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16h
answered Difficulty understanding how an element of a quotient ring/field can be represented a certain way…
16h
comment Difficulty understanding how an element of a quotient ring/field can be represented a certain way…
Because $\alpha^2$ and $2$ are in the same coset of the ideal. You test whether this is true by asking whether the difference $\alpha^2-2$ is in the ideal. And it is.
1d
comment Galois invariants of the Tate module of an elliptic curve over a number field
Indeed, bad reduction is one of my many blind spots and areas of ignorance. I was definitely thinking of good reduction.
2d
comment Fixed Field of $\sigma, \tau$
Added a couple of paragraphs to show the polynomial.
2d
revised Fixed Field of $\sigma, \tau$
Went into much more detail, at OP’s request.
2d
comment Prime ideals decomposition
You’ll need to give more information, especially explaining how much you know, and how far you’ve gotten so far.
2d
comment **Location** of shortest distance between two skew lines in 3D?
To tell the truth, I would be much more simple-minded about this problem than to use a formula like that. I would parametrize the two lines linearly, like $\ell_1: (kt+a, mt+b, nt+c)$, similarly for the other line, and (using different parameters $s$ and $t$), write out the square of the distance between the $s$-point on the first line and the $t$-point on the second. You get a quadratic expression in $s$ and $t$, which you can easily minimize. This gives you the values of $s$ (point on first line) and $t$ (point on second line). Easy as that.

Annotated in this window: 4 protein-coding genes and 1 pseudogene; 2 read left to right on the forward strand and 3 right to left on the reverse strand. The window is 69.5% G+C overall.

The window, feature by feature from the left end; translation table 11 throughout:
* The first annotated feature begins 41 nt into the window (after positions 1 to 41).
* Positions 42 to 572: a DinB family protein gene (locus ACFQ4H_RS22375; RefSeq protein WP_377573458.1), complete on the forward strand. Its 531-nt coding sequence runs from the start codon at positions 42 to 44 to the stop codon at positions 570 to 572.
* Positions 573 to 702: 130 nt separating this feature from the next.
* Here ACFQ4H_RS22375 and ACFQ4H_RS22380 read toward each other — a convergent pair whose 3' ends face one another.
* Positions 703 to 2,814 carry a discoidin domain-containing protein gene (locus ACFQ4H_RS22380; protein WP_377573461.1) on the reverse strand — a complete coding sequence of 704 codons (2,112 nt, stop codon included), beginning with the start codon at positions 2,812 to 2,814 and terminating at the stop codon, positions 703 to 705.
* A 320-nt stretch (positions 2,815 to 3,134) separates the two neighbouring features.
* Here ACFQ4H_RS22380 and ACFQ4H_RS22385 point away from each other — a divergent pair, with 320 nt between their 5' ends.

2d
comment Fixed Field of $\sigma, \tau$
You have a group, call it $G$, generated by $\sigma$ and $\tau$. It’s necessary to check that this group has order $6$. It follows that the fixed field $F$ had $[K\colon F]=6$. I told you how to get an element $u$ of $F$. You only need to show that this element generates all of $F$, not a proper subfield. One way to do this is find a sextic polynomial over $k(u)$ that has $x$ as a root. This shows that $[k(x)\colon k(u)]\le 6$. But what you already know shows that $[k(x)\colon k(u)]\ge 6$. Thus $F=k(u)$. If you want to see the sextic polynomial of which $x$ is a root, let me know.
Aug
29
comment Fixed Field of $\sigma, \tau$
Awright, without applying any geometric intuition or knowledge, take s plain linear, such as $x-3$, and apply to it all six elements of the group. Now take the product of these six. You’re taking the norm of $x-3$, from $k(x)$ down to the fixed field. There you are, end of story.
Aug
29
revised Roots of $\Phi_{31}(x)$ as roots of unity.
corrected an embarrassing typo
Aug
29
comment Show that $K=k(u)$ iff $u=\frac{ax+b}{cx+d}$ where $a,b,c,d \in k$ with $ad-bc \neq 0$
I think you really have it already. Certainly, if $u=(ax+b)/(cx+d)$, then $k(u)\subset k(x)$, right? Now use what you have already shown.
Aug
29
answered Fixed Field of $\sigma, \tau$
Aug
28
answered Galois invariants of the Tate module of an elliptic curve over a number field
Aug
28
comment Galois invariants of the Tate module of an elliptic curve over a number field
Let me give an unsatisfactory answer below, which would easily be annihilated by a short answer from an expert, I’m sure.
Aug
28
comment Ramification in $\mathbb Q(i,\sqrt[4]\pi)/\mathbb Q(i)$
Yes, I tried going from the quadratic extensions to the quartic ones, and did not succeed. Others might, however; and I’m not going to be so rash as to claim that the method I showed you is the best or shortest!
Aug
28
comment Galois invariants of the Tate module of an elliptic curve over a number field
Good reduction at $\ell$?
Aug
27
comment Prove that if $f$ and $g$ are analytic at $w$, then so is $fg$
Exactly, since analyticity is just differentiability in the complex sense.
Aug
27
comment Equilateral triangle
Have you drawn a picture?
Aug
27
comment Ramification in $\mathbb Q(i,\sqrt[4]\pi)/\mathbb Q(i)$
Just an addendum: over $\Bbb Q(i)$, you get the fifth roots of unity by adjoining a fourth root of $-15-20i$, so (modulo $8\mathfrak m$) this is what’s needed for a fourth-root extension in which $(1+i)$ remains prime.
Aug
27
comment Notation: $\varphi$ and $\phi$
In total agreement, especially on your last paragraph. I think I’m a coauthor on a paper that uses $\pi$ and $\varpi$, but few recognize the latter as a pi.